Tuesday, October 14, 2014

Tuesday of the Twenty-eighth Week in Ordinary Time

(Galatians 5:1-6; Luke 11:37-41)

Jazz has been called “musician’s music.”  Although it may sound undisciplined, it is not for beginners.  Rather jazz players have practiced for years so that their improvisation sounds natural and the notes they strike, just right.  That is like the freedom that St. Paul has in mind in the first reading.

Paul is lecturing the Galatians about the pitfalls of taking on the Jewish law.  He finds them being deceived by the so-called Judaizers saying that they must practice the Law to please God.  He knows that perfection does not come from vain attempts to fulfill the Law’s hundreds of prescriptions.  No, he tells them that Christ has set them free of the Law so that they can love freely.  He means that they might do random acts of kindness above and beyond the demands of justice.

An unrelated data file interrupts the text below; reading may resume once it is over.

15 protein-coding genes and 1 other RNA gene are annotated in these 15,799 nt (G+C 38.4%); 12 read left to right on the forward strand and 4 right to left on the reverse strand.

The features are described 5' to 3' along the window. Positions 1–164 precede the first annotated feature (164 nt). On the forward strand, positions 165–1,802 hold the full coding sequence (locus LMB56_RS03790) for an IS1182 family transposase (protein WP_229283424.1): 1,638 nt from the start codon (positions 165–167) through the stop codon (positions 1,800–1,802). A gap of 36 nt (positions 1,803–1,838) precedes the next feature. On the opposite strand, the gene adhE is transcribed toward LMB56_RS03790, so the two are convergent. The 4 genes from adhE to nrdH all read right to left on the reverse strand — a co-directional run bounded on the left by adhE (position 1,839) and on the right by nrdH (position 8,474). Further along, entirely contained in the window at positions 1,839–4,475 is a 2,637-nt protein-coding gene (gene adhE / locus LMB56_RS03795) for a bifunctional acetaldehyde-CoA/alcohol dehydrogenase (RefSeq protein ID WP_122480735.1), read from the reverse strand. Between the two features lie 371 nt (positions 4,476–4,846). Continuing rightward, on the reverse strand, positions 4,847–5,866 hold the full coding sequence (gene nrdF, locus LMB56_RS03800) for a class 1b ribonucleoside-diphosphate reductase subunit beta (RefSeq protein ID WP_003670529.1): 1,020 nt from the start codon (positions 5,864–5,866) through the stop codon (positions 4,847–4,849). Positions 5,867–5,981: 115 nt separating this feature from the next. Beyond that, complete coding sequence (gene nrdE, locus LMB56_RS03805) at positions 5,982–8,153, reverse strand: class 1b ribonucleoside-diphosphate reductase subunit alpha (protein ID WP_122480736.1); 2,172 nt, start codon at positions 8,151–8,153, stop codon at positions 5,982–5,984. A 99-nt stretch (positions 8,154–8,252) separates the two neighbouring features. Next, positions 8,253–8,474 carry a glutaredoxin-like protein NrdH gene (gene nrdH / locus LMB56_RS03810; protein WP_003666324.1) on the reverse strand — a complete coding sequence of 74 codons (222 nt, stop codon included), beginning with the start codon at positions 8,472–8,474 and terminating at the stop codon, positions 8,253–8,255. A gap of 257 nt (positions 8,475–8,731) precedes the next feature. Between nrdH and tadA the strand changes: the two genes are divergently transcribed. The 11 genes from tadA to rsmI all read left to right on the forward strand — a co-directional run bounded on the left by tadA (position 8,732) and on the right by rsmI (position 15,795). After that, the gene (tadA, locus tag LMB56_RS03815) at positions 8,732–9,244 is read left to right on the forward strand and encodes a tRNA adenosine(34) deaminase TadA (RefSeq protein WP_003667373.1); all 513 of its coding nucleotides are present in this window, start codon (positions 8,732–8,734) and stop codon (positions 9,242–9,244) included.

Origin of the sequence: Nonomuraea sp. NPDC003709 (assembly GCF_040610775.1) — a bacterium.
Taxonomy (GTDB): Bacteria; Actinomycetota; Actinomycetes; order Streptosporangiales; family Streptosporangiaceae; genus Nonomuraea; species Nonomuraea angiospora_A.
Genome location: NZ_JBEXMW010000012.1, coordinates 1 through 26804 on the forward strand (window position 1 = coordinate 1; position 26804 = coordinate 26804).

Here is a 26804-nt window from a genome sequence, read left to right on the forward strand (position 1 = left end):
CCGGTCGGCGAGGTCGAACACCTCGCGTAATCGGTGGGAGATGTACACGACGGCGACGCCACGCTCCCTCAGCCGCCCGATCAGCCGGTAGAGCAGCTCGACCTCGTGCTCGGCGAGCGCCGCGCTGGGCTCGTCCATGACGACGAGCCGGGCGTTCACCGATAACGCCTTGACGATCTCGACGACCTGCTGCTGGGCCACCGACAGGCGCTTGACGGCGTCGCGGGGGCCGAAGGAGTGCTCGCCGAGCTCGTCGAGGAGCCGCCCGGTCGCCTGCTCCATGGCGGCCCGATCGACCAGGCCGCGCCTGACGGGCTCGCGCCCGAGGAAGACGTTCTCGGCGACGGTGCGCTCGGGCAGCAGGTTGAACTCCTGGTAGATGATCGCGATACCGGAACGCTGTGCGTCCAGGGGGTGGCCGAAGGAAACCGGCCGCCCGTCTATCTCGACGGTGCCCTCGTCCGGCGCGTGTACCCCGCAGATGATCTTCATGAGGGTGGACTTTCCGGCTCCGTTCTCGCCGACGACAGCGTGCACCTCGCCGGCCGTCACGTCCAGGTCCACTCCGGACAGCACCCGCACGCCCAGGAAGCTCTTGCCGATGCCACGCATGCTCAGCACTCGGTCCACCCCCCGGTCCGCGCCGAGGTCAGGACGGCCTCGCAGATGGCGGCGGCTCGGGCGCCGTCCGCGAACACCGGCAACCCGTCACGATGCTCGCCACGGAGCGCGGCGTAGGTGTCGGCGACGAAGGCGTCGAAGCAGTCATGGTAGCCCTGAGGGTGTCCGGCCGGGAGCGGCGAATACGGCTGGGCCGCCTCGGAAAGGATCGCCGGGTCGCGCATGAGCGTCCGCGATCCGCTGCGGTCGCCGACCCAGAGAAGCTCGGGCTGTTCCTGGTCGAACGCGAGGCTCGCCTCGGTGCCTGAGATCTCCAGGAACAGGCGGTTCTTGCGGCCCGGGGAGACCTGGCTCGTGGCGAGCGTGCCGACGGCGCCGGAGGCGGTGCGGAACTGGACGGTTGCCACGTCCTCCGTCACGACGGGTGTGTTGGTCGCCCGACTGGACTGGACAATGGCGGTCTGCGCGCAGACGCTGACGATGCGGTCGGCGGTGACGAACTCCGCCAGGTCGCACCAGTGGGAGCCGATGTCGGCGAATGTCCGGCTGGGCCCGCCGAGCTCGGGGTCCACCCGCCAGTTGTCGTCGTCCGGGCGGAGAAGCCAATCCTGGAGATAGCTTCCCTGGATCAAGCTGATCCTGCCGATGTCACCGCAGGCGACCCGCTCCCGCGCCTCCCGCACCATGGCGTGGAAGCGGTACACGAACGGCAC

In Christ’s freedom we do not ask, “What is the minimum I have to do to be saved?”  Rather we are moved by the Holy Spirit to care for others in numerous ways.  We find such kindness as hardly burdensome because we have Christ with us.

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